In shopping for paint jobs, a common mistake that I see homeowners make is to invite a bunch of painters over, point them to the project and, without providing any additional guidance, ask them for a quote.
Maybe those homeowners just didn’t want to offend contractors with excessive job descriptions or perhaps they thought that a professional would know best. It is true that professionals should know best but, modified by individual experience (or lack thereof), one painter’s approach to a job may be completely different from another. For example, one bidder may include an extra finish coat – maybe this is how their old boss always did it. Another bidder may entirely omit the prime coat – perhaps this is the only way they can outbid the competition. Yet, someone else may not include a light well – maybe they did not notice it or did not think it needs doing.
What will likely happen, with the aforementioned proposals, is that the scope of work, job specifications and price will be all over the place, which will make these proposals nearly impossible to compare. This can leave the homeowner with the need to redo the bidding process from scratch or, even worse, with the need to revisit the process, in the middle of the ongoing job, when it comes to light that something the homeowner wanted painted was not included in the “winning” proposal.
Homeowners can easily avoid such confusions by simply providing all bidders with a project description. This description does not have to be very complicated, just as long as it is exactly the same for every bidder. Here is an example of what I mean:
Paint exterior of 123 Main St.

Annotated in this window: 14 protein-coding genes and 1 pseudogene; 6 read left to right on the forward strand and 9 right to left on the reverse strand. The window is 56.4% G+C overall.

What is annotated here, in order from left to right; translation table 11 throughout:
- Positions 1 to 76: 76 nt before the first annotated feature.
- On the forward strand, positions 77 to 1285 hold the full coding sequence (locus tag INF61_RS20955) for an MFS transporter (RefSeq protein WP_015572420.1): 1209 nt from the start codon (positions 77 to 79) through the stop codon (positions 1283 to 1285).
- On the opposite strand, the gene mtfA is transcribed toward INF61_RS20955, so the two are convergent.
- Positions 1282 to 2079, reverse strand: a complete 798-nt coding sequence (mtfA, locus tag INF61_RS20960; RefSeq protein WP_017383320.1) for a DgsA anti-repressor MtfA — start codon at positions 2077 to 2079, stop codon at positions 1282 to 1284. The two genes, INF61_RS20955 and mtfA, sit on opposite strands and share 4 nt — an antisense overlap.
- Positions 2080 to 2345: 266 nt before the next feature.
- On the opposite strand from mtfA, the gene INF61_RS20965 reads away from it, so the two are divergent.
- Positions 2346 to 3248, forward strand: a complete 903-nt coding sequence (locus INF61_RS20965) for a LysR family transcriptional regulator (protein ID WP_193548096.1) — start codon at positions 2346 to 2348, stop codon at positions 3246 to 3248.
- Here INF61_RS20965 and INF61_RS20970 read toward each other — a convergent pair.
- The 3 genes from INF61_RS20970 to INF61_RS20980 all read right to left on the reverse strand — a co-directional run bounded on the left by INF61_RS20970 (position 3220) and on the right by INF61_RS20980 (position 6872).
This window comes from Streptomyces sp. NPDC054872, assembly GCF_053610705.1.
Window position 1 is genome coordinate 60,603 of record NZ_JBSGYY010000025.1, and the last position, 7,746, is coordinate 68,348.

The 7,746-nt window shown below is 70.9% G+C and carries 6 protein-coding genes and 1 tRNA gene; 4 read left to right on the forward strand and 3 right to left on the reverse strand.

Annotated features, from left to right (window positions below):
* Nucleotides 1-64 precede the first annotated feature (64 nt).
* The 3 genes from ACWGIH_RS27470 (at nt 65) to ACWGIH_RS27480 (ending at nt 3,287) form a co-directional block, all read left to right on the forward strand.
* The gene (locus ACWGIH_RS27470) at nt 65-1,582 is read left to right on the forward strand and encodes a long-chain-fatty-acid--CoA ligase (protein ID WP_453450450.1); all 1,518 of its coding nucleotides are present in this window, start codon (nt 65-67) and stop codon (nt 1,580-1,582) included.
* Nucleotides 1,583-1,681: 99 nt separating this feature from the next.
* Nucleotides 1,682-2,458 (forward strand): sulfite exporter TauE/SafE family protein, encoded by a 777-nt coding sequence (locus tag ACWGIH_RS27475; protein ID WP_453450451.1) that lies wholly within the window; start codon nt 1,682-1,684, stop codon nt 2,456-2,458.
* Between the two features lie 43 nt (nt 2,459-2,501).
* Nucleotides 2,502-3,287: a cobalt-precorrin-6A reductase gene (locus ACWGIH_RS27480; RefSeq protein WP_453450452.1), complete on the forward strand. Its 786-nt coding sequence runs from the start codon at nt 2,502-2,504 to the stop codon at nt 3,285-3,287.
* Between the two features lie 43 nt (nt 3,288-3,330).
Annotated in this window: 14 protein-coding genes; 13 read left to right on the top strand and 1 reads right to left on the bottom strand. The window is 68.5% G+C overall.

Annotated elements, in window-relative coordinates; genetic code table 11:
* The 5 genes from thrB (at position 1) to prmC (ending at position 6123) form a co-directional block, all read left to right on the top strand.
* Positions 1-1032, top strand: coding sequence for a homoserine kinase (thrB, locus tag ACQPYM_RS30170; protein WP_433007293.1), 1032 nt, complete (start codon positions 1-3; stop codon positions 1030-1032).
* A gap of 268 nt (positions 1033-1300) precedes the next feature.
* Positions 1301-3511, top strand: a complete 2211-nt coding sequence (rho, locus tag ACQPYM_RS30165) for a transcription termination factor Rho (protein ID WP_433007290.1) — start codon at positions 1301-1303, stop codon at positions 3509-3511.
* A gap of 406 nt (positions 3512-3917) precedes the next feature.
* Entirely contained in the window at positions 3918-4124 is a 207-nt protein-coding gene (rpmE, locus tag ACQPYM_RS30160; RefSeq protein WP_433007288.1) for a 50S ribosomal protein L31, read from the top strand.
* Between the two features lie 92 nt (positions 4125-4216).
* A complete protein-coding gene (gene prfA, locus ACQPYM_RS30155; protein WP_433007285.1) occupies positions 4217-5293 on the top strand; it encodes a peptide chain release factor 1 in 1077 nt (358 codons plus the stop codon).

Include the following: All work at front, back, east side light well, partial west side (above the neighbor’s roof).
- Clean, crape and prepare all surfaces to be painted.
- Use one complete coat of primer and one coat of finish paint.
- The front will be three colors, the back and sides – two colors.
- Material will be top grade of “XYZ Paint Company”.
Even with a project description in hand, you may find that some bidders will recommend something different than what was described. At this stage of the game, you should resist the temptation to stray from your project description and keep in mind your goal of getting comparable proposals. So, even if you like that recommendation of an extra finish coat for example, you should ask the recommending bidder to give it to you as an alternate – a separate price for only that extra coat. This way, when the time comes to compare your proposals, you will not end up trying to compare apples to oranges or to some other completely different type of fruit.
(Also read How to Select Best Painting Contractor.)
Painting Contractor in San Francisco Bay Area